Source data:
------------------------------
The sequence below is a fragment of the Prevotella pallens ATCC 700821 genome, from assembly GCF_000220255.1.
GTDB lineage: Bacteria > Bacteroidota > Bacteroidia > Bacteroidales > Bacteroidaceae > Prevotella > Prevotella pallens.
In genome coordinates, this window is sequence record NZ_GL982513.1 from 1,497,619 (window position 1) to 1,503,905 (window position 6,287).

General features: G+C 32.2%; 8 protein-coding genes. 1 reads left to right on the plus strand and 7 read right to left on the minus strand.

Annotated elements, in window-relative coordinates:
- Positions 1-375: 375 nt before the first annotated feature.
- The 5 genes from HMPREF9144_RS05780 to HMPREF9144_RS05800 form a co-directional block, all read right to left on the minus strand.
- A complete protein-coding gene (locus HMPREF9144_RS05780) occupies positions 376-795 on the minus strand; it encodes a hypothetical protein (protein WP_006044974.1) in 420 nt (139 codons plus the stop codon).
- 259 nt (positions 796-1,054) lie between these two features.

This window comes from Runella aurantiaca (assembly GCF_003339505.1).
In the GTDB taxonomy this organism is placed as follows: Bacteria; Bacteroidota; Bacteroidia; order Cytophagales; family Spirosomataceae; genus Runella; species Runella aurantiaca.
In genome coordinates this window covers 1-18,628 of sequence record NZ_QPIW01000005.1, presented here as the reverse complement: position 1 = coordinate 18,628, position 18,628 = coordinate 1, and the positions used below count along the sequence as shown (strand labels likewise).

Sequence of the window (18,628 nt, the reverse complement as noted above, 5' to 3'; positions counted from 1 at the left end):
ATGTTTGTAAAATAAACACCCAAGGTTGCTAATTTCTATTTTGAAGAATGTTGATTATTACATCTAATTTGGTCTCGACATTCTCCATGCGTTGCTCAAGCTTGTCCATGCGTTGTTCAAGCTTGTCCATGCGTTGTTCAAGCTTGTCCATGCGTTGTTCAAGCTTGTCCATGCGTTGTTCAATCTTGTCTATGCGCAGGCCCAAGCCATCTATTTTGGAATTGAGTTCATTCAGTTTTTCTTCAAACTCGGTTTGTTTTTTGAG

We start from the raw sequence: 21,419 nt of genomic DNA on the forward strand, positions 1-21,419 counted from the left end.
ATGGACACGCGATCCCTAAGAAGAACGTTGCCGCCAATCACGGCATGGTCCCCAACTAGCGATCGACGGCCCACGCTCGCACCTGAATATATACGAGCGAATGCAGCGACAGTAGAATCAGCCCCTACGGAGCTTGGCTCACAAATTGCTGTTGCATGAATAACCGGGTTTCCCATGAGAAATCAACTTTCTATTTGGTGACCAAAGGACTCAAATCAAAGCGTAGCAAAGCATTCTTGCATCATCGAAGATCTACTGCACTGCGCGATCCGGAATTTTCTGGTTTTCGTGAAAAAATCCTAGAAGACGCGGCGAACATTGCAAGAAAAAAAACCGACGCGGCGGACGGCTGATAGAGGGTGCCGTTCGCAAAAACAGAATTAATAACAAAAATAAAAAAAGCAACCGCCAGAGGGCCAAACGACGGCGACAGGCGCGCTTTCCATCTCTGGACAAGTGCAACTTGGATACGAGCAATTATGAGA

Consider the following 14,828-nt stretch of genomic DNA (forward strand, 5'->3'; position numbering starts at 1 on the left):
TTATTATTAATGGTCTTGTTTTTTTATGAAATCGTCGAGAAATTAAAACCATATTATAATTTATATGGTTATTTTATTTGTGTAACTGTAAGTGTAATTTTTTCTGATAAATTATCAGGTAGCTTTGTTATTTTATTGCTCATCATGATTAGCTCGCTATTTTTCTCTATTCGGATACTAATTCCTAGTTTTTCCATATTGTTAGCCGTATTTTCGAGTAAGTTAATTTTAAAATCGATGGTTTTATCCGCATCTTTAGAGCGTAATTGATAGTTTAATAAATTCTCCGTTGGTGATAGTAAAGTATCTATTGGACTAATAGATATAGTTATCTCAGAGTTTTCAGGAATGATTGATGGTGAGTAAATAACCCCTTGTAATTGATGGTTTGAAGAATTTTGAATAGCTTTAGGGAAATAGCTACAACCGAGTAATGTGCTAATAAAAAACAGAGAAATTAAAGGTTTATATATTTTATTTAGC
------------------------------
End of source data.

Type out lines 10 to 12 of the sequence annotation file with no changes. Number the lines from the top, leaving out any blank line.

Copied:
This window comes from Runella aurantiaca (assembly GCF_003339505.1).
In the GTDB taxonomy this organism is placed as follows: Bacteria; Bacteroidota; Bacteroidia; order Cytophagales; family Spirosomataceae; genus Runella; species Runella aurantiaca.
In genome coordinates this window covers 1-18,628 of sequence record NZ_QPIW01000005.1, presented here as the reverse complement: position 1 = coordinate 18,628, position 18,628 = coordinate 1, and the positions used below count along the sequence as shown (strand labels likewise).